JOHN
Shunt?

COPSTICK
Shunt.

JOHN
Just checking.

COPSTICK
Rhyming with… It means you take the back half of one (car) and the front half of another, slam them together and hope that it works. Guess what. It didn’t.

They had a choice: take the entire production team from the entertainment show or take the entire production team from The Apprentice. And guess what they did. They took the entire fucking production team from The Apprentice. How funny was The Apprentice? Not at all.

JOHN
That’s literally true, isn’t it? They came from The Apprentice.

COPSTICK
That is true. Lovely people. But about as funny as genital herpes.

JOHN
It’s very difficult to do a comedy show or a light entertainment show if you don’t have the light entertainment gene.

COPSTICK
Very sweet people but… bloody hell!


YOU HEAR THE FULL PODCAST HERE
AND WATCH A 10-MINUTE SECTION OF VIDEO HERE

 

1 Comment

Filed under Comedy, Sex

Last night I remember I dreamt of several dead British television stations

A photo of me in the ATV promo office in the 1980s.

A photo of me in the ATV promo office in the 1980s.

Last night, I went to bed early, but kept waking up with an erratic cough, so I am just as tired as I was when I went to bed.

One benefit of constantly waking up, though, was that I remembered a dream. Regular readers of this blog will know I am semi-obsessed with NOT remembering my dreams.

Once upon a time, there was no single ITV in Britain. It was a network of 15 independent companies with geographically separated franchised contracts.

For around 20 years, I worked in TV promotions – writing and producing programme trailers – for Anglia, ATV, Central, Granada, HTV, LWT, Southern, Thames, TVS, Yorkshire and for a centralised ITV unit. I also worked on programmes – for example, the ITV Saturday morning children’s show Tiswas, produced by ATV in Birmingham.

Over those 20 years in Promotion Depts, I worked on very short-term contracts – perhaps a week, perhaps two, very rarely more than three weeks, although I did once work at Granada TV in Manchester for around six months solid on a series of rolling contracts none of which (from memory) was more than three weeks long.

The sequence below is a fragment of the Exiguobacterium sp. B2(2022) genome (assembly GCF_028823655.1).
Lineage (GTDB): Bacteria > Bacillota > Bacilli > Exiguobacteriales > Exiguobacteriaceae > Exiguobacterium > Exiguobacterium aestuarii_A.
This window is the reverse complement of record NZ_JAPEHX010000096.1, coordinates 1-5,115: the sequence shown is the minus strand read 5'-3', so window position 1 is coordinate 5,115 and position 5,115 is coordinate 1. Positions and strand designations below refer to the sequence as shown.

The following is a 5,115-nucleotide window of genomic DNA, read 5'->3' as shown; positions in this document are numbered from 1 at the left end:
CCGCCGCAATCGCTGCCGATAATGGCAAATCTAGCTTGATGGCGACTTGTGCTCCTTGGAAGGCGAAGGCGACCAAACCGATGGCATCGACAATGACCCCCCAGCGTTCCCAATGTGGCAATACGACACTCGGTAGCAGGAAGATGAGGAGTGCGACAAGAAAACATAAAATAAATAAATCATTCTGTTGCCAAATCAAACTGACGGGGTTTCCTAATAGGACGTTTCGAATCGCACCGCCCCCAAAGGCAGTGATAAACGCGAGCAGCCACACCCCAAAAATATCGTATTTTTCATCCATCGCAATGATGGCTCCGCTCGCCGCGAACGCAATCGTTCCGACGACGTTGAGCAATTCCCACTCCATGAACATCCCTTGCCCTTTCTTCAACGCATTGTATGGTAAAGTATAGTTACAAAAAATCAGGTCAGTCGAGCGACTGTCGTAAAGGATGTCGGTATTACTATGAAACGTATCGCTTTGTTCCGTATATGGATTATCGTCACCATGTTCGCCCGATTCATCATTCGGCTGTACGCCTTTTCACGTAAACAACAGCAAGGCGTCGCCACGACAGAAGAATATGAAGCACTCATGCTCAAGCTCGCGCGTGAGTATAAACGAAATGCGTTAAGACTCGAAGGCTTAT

Last night, I dreamt I arrived in the ATV/Central ITV building in Birmingham at the start of a new contract (I had been there before lots of times) and went to the open plan Promotions Dept office at Granada TV in Manchester.

The Promotions boss from Anglia TV in Norwich was there. He was distracted and asked me to record some programme. “Look it up on the list,” he told me.

But I had not been there for a while and did not know which list nor where they kept it.

All the Promotion Depts at the fifteen ITV companies were organised slightly differently and even one department in one company might have changed its system between my visits.

A couple of people I knew from HTV got chatting to me and, when I looked at myself in a mirror, there was a small black plastic comb stuck in the left side of my long, thick, black hair. I have never had black hair though I did once have hair. It was never thick. I think, in my dream, I may have stolen the hair from Dave Davies of The Kinks, as I saw the Kinks’ tribute musical Sunny Afternoon a couple of weeks ago in London.

How did that comb get there? I thought. It must have been there since London and now I am here in Cardiff. There was dust on the front of my black pullover where I had cleaned the lenses of my spectacles.

Then the fastening of my gold-coloured (but actually brass) watch strap was not working.

“Where’s the nearest place I can get a new watch strap?” I asked the couple from HTV in Cardiff.

We were in Birmingham.

And then I woke up in my bed in Borehamwood.

The entrance to the ATV/Central studios in Birmingham

The ‘new’ entrance to the ATV/Central studios in Birmingham

What must have triggered my dream was that, yesterday, I was sent photos of the demolition of the ‘new’ ATV/Central ITV building in which I made promotions and in which I worked on Tiswas and The (originally Big Daddy’s) Saturday Show. It was a new and fairly modern-looking building when I worked there. Now it is being demolished.  At one point, I had worked there in Birmingham on The Saturday Show programme while simultaneously producing Children’s ITV continuity links in London.

There has been a lot of overlapping in my life, a bit like a dream.

Below are the photographs I saw yesterday, as posted by Tiswas fan Mark Neun:

ATVstudiosDemolition_byLeeBannister

Leave a comment

Filed under Dreams, Television, UK